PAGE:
Click click bang bang

Banert et al. recently published the first synthesis of tetraazidomethane (and some of its “exciting chemistry”). Like it’s cousin triazidomethane, this compound is highly reactive/explosive:

Safety Precautions: Tetraazidomethane (1) is extremely dangerous as a pure substance. It can explode at any time – without a recognizable cause. Less than a drop … is able to destroy completely not only the glass trap but also the vacuum Dewar flask of the cooling bath.

It looks like it’s a lot easier to make than octanitrocubane, so we’ll just have to hope that there aren’t any terrorists out there who subscribe to ACIE… (As an aside, I don’t think there are any official policies for papers that contain explosive chemical reagents, but when it comes to biological papers that contain information that could be exploited by terrorists, many journals “”">have a policy in which editors will screen and, if necessary, reject manuscripts submitted for publication if ‘an editor … conclude(s) that the potential harm of publication outweighs the potential societal benefits.’")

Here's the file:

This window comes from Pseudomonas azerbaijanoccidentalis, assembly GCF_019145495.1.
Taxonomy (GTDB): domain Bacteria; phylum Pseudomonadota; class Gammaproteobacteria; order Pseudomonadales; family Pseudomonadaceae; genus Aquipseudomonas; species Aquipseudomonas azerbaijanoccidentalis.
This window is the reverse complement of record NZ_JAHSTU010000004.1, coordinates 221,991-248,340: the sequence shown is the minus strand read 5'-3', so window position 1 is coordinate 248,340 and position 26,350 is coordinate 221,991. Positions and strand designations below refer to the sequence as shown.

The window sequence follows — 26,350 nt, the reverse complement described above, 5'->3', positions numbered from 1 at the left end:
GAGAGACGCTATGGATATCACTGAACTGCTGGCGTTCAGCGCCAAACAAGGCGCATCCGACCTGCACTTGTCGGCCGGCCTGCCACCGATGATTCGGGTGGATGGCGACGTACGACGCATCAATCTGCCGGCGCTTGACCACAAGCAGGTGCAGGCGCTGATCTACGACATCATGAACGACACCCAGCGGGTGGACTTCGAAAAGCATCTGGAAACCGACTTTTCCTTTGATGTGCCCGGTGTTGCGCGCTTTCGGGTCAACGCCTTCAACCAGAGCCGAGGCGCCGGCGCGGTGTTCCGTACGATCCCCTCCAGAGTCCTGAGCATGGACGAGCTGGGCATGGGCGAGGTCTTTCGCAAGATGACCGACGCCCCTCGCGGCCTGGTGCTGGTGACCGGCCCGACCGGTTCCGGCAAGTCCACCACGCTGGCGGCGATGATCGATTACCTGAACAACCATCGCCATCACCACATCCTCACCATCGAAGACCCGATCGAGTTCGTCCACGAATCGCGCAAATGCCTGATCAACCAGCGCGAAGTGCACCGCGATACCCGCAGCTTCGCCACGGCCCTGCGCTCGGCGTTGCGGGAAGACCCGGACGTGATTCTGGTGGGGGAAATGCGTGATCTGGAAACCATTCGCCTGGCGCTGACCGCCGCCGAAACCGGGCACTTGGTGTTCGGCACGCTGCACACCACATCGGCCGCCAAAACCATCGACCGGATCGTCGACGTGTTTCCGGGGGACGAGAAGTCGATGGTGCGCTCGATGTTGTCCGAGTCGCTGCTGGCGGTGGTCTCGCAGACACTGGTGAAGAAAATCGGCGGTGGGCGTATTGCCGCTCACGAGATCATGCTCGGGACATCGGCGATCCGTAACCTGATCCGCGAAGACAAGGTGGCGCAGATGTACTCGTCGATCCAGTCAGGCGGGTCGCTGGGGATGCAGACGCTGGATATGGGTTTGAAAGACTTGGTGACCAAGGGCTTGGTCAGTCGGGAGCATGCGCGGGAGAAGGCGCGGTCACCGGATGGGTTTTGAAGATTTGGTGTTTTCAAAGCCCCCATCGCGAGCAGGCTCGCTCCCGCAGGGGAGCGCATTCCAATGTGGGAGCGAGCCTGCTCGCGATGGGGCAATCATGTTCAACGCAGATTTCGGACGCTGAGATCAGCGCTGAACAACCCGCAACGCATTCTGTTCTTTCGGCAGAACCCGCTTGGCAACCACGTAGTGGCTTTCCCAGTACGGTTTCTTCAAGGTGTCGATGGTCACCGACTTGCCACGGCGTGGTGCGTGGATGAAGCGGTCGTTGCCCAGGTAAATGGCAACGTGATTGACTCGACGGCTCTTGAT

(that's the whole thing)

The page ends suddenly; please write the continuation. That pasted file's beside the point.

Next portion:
Though this study sounds somewhat esoteric at first, when tetraazidomethane was reacted with norbornene, the authors isolated two unexpected 5-aminotetrazole derivatives (see Scheme 2). The authors haven’t done a detailed mechanistic analysis yet, so a bit more work is needed to learn exactly what’s going on – in the meantime, I think this would be a great question to test your students’ (or friends’) arrow-pushing skills…


Joshua Finkelstein (Senior Editor, Nature)